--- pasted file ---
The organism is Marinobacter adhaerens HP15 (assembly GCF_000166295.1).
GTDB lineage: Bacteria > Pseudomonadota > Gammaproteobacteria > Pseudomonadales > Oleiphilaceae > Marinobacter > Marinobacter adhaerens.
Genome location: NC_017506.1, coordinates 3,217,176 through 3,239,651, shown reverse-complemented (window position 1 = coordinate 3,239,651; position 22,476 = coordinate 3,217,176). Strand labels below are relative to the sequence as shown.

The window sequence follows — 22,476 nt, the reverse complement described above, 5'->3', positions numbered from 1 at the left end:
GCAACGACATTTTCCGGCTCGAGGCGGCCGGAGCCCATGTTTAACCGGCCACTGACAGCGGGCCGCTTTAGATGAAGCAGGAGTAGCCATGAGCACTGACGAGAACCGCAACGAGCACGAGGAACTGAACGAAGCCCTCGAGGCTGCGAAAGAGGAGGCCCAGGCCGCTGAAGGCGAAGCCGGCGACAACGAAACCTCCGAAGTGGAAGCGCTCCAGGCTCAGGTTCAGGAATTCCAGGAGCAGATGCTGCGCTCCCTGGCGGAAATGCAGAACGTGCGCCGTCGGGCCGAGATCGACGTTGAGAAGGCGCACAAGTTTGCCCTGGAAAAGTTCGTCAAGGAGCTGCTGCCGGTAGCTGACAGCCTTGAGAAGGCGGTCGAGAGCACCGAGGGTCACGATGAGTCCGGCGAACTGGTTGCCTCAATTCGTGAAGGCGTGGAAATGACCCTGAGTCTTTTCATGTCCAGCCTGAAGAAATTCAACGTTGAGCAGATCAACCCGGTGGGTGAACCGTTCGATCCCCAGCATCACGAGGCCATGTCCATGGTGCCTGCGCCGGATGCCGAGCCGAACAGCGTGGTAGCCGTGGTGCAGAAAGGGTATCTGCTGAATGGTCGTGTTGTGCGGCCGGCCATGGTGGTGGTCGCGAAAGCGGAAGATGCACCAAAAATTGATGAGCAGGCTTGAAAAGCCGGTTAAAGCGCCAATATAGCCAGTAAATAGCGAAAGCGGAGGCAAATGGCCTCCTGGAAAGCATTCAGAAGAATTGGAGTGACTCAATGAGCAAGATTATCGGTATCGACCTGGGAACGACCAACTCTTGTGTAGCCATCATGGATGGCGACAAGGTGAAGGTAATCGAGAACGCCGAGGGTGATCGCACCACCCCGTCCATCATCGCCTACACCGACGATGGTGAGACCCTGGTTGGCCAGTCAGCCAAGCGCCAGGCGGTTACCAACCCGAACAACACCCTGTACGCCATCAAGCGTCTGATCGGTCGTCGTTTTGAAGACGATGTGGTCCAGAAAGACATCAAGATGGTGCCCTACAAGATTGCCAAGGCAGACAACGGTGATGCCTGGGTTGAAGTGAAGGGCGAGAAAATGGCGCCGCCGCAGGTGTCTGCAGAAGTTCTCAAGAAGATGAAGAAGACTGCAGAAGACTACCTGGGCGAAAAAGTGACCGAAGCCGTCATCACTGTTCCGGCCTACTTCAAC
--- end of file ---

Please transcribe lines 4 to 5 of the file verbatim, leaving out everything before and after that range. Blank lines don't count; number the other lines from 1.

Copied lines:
The window sequence follows — 22,476 nt, the reverse complement described above, 5'->3', positions numbered from 1 at the left end:
GCAACGACATTTTCCGGCTCGAGGCGGCCGGAGCCCATGTTTAACCGGCCACTGACAGCGGGCCGCTTTAGATGAAGCAGGAGTAGCCATGAGCACTGACGAGAACCGCAACGAGCACGAGGAACTGAACGAAGCCCTCGAGGCTGCGAAAGAGGAGGCCCAGGCCGCTGAAGGCGAAGCCGGCGACAACGAAACCTCCGAAGTGGAAGCGCTCCAGGCTCAGGTTCAGGAATTCCAGGAGCAGATGCTGCGCTCCCTGGCGGAAATGCAGAACGTGCGCCGTCGGGCCGAGATCGACGTTGAGAAGGCGCACAAGTTTGCCCTGGAAAAGTTCGTCAAGGAGCTGCTGCCGGTAGCTGACAGCCTTGAGAAGGCGGTCGAGAGCACCGAGGGTCACGATGAGTCCGGCGAACTGGTTGCCTCAATTCGTGAAGGCGTGGAAATGACCCTGAGTCTTTTCATGTCCAGCCTGAAGAAATTCAACGTTGAGCAGATCAACCCGGTGGGTGAACCGTTCGATCCCCAGCATCACGAGGCCATGTCCATGGTGCCTGCGCCGGATGCCGAGCCGAACAGCGTGGTAGCCGTGGTGCAGAAAGGGTATCTGCTGAATGGTCGTGTTGTGCGGCCGGCCATGGTGGTGGTCGCGAAAGCGGAAGATGCACCAAAAATTGATGAGCAGGCTTGAAAAGCCGGTTAAAGCGCCAATATAGCCAGTAAATAGCGAAAGCGGAGGCAAATGGCCTCCTGGAAAGCATTCAGAAGAATTGGAGTGACTCAATGAGCAAGATTATCGGTATCGACCTGGGAACGACCAACTCTTGTGTAGCCATCATGGATGGCGACAAGGTGAAGGTAATCGAGAACGCCGAGGGTGATCGCACCACCCCGTCCATCATCGCCTACACCGACGATGGTGAGACCCTGGTTGGCCAGTCAGCCAAGCGCCAGGCGGTTACCAACCCGAACAACACCCTGTACGCCATCAAGCGTCTGATCGGTCGTCGTTTTGAAGACGATGTGGTCCAGAAAGACATCAAGATGGTGCCCTACAAGATTGCCAAGGCAGACAACGGTGATGCCTGGGTTGAAGTGAAGGGCGAGAAAATGGCGCCGCCGCAGGTGTCTGCAGAAGTTCTCAAGAAGATGAAGAAGACTGCAGAAGACTACCTGGGCGAAAAAGTGACCGAAGCCGTCATCACTGTTCCGGCCTACTTCAAC